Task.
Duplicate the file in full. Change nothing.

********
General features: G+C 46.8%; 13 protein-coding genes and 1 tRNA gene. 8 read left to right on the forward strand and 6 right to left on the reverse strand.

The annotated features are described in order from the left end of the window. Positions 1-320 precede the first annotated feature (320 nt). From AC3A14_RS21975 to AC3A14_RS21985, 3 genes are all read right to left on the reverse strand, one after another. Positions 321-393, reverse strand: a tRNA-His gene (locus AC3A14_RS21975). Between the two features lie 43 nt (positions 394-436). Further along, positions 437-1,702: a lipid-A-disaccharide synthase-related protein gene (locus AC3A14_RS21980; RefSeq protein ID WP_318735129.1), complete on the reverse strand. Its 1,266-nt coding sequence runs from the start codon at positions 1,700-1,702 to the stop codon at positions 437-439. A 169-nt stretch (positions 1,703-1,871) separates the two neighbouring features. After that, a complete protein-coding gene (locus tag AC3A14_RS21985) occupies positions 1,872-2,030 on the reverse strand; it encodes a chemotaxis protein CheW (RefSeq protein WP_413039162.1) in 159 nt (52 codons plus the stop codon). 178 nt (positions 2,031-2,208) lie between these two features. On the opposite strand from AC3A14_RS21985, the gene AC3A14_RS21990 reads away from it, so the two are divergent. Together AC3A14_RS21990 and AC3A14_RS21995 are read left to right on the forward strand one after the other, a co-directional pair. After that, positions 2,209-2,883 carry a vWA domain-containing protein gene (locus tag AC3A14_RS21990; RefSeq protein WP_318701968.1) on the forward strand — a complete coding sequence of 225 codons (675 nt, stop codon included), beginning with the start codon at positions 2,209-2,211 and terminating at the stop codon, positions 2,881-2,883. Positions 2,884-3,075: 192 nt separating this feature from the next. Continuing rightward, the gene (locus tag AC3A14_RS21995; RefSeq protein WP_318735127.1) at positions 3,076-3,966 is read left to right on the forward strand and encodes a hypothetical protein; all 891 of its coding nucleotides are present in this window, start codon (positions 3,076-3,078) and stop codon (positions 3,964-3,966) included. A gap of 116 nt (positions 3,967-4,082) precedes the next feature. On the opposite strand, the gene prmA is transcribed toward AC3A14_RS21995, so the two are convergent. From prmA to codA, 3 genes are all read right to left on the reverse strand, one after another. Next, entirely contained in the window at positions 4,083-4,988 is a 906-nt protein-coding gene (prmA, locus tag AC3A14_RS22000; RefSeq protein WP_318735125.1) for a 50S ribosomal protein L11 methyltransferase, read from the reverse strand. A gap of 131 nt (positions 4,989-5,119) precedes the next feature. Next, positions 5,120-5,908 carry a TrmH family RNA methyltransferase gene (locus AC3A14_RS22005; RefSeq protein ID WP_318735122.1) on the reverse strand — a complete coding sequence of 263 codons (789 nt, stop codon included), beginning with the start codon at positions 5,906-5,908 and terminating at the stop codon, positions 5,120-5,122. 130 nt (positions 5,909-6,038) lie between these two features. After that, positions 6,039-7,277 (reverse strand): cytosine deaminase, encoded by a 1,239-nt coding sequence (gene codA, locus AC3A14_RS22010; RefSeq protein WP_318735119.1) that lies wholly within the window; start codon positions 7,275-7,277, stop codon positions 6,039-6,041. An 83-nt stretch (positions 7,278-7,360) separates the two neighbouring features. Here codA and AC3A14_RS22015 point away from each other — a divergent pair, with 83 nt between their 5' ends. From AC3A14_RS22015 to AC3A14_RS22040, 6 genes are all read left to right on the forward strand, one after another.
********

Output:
General features: G+C 46.8%; 13 protein-coding genes and 1 tRNA gene. 8 read left to right on the forward strand and 6 right to left on the reverse strand.

The annotated features are described in order from the left end of the window. Positions 1-320 precede the first annotated feature (320 nt). From AC3A14_RS21975 to AC3A14_RS21985, 3 genes are all read right to left on the reverse strand, one after another. Positions 321-393, reverse strand: a tRNA-His gene (locus AC3A14_RS21975). Between the two features lie 43 nt (positions 394-436). Further along, positions 437-1,702: a lipid-A-disaccharide synthase-related protein gene (locus AC3A14_RS21980; RefSeq protein ID WP_318735129.1), complete on the reverse strand. Its 1,266-nt coding sequence runs from the start codon at positions 1,700-1,702 to the stop codon at positions 437-439. A 169-nt stretch (positions 1,703-1,871) separates the two neighbouring features. After that, a complete protein-coding gene (locus tag AC3A14_RS21985) occupies positions 1,872-2,030 on the reverse strand; it encodes a chemotaxis protein CheW (RefSeq protein WP_413039162.1) in 159 nt (52 codons plus the stop codon). 178 nt (positions 2,031-2,208) lie between these two features. On the opposite strand from AC3A14_RS21985, the gene AC3A14_RS21990 reads away from it, so the two are divergent. Together AC3A14_RS21990 and AC3A14_RS21995 are read left to right on the forward strand one after the other, a co-directional pair. After that, positions 2,209-2,883 carry a vWA domain-containing protein gene (locus tag AC3A14_RS21990; RefSeq protein WP_318701968.1) on the forward strand — a complete coding sequence of 225 codons (675 nt, stop codon included), beginning with the start codon at positions 2,209-2,211 and terminating at the stop codon, positions 2,881-2,883. Positions 2,884-3,075: 192 nt separating this feature from the next. Continuing rightward, the gene (locus tag AC3A14_RS21995; RefSeq protein WP_318735127.1) at positions 3,076-3,966 is read left to right on the forward strand and encodes a hypothetical protein; all 891 of its coding nucleotides are present in this window, start codon (positions 3,076-3,078) and stop codon (positions 3,964-3,966) included. A gap of 116 nt (positions 3,967-4,082) precedes the next feature. On the opposite strand, the gene prmA is transcribed toward AC3A14_RS21995, so the two are convergent. From prmA to codA, 3 genes are all read right to left on the reverse strand, one after another. Next, entirely contained in the window at positions 4,083-4,988 is a 906-nt protein-coding gene (prmA, locus tag AC3A14_RS22000; RefSeq protein WP_318735125.1) for a 50S ribosomal protein L11 methyltransferase, read from the reverse strand. A gap of 131 nt (positions 4,989-5,119) precedes the next feature. Next, positions 5,120-5,908 carry a TrmH family RNA methyltransferase gene (locus AC3A14_RS22005; RefSeq protein ID WP_318735122.1) on the reverse strand — a complete coding sequence of 263 codons (789 nt, stop codon included), beginning with the start codon at positions 5,906-5,908 and terminating at the stop codon, positions 5,120-5,122. 130 nt (positions 5,909-6,038) lie between these two features. After that, positions 6,039-7,277 (reverse strand): cytosine deaminase, encoded by a 1,239-nt coding sequence (gene codA, locus AC3A14_RS22010; RefSeq protein WP_318735119.1) that lies wholly within the window; start codon positions 7,275-7,277, stop codon positions 6,039-6,041. An 83-nt stretch (positions 7,278-7,360) separates the two neighbouring features. Here codA and AC3A14_RS22015 point away from each other — a divergent pair, with 83 nt between their 5' ends. From AC3A14_RS22015 to AC3A14_RS22040, 6 genes are all read left to right on the forward strand, one after another.